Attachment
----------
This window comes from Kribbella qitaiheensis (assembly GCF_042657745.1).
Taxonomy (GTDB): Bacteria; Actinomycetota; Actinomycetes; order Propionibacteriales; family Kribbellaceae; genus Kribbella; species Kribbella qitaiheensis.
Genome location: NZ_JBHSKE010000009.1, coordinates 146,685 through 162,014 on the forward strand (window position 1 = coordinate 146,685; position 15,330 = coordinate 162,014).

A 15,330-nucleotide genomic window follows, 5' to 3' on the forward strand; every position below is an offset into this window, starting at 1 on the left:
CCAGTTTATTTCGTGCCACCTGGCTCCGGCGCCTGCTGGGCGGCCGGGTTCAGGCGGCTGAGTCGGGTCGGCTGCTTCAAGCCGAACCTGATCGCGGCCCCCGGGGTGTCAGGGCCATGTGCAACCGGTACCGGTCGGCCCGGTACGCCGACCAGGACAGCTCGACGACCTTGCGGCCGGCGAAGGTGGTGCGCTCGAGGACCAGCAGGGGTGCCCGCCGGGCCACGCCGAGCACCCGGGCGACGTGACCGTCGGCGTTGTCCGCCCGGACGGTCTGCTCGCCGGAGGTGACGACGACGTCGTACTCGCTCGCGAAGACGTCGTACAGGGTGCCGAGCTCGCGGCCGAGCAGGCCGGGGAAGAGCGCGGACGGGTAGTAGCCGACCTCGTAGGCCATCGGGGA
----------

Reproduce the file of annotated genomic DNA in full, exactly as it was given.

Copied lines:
This window comes from Kribbella qitaiheensis (assembly GCF_042657745.1).
Taxonomy (GTDB): Bacteria; Actinomycetota; Actinomycetes; order Propionibacteriales; family Kribbellaceae; genus Kribbella; species Kribbella qitaiheensis.
Genome location: NZ_JBHSKE010000009.1, coordinates 146,685 through 162,014 on the forward strand (window position 1 = coordinate 146,685; position 15,330 = coordinate 162,014).

A 15,330-nucleotide genomic window follows, 5' to 3' on the forward strand; every position below is an offset into this window, starting at 1 on the left:
CCAGTTTATTTCGTGCCACCTGGCTCCGGCGCCTGCTGGGCGGCCGGGTTCAGGCGGCTGAGTCGGGTCGGCTGCTTCAAGCCGAACCTGATCGCGGCCCCCGGGGTGTCAGGGCCATGTGCAACCGGTACCGGTCGGCCCGGTACGCCGACCAGGACAGCTCGACGACCTTGCGGCCGGCGAAGGTGGTGCGCTCGAGGACCAGCAGGGGTGCCCGCCGGGCCACGCCGAGCACCCGGGCGACGTGACCGTCGGCGTTGTCCGCCCGGACGGTCTGCTCGCCGGAGGTGACGACGACGTCGTACTCGCTCGCGAAGACGTCGTACAGGGTGCCGAGCTCGCGGCCGAGCAGGCCGGGGAAGAGCGCGGACGGGTAGTAGCCGACCTCGTAGGCCATCGGGGA